Commonwealth v. Brown




Massachusetts Supreme Judicial Court

Citation and Year

477 Mass. 805 (2017)

Constitutional Provision or State Statute

common law felony murder rule

Nature of Case

Timothy Brown was convicted of first degree felony murder based on several non-homicide predicate felonies. The Court examined the scope of criminal liability under the state’s common-law felony murder rule.


The strict-liability felony murder rule is no longer an independent theory of liability for murder; a conviction for murder requires proof of malice.


A majority of justices, through the concurrence of Chief Justice Gants, narrowed the scope of felony-murder liability going forward but declined to apply the ruling retroactively. Going forward, commission of a felony is not “constructive” malice, and thus felony murder is no longer an independent theory of murder.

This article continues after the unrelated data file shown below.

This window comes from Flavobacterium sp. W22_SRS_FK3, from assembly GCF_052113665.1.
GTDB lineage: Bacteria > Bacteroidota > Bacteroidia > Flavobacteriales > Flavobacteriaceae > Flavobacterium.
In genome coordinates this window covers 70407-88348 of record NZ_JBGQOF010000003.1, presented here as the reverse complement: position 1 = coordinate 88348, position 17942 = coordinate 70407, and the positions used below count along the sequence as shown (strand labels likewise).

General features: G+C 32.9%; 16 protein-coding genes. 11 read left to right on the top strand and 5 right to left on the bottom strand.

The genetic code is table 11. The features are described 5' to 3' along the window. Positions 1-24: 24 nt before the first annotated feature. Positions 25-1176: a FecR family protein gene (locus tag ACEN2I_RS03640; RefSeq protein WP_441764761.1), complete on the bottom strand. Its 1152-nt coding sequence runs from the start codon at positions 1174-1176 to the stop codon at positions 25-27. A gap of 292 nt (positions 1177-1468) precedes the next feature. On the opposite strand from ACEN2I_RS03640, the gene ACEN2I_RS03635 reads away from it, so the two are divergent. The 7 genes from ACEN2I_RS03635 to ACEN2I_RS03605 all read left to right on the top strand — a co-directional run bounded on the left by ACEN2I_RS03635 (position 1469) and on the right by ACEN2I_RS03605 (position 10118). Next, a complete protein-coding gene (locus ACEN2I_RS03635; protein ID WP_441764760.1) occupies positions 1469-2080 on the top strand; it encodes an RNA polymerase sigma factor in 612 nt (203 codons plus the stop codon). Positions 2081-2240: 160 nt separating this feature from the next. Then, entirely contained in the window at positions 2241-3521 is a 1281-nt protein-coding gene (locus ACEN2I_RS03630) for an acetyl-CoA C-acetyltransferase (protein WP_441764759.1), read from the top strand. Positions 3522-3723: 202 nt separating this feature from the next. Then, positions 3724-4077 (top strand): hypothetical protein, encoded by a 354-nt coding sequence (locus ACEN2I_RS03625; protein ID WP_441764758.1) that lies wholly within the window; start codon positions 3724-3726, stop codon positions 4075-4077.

Notable Dissents / Concurrences

Chief Justice Gants wrote separately, joined by three other justices, to abrogate future application of the felony murder rule. “We have recognized that the application of the felony murder rule erodes the relation between criminal liability and moral culpability,” wrote Gants. “It is time for us to eliminate the last vestige of these two abandoned principles and end their application in our common law of felony murder. Doing so means that criminal liability for murder in the first or second degree will be predicated on proof that the defendant acted with malice or shared the intent of a joint venturer who acted with malice. The sole remaining function of felony murder will be to elevate what would otherwise be murder in the second degree to murder in the first degree where the killing occurs during the commission of a life felony.”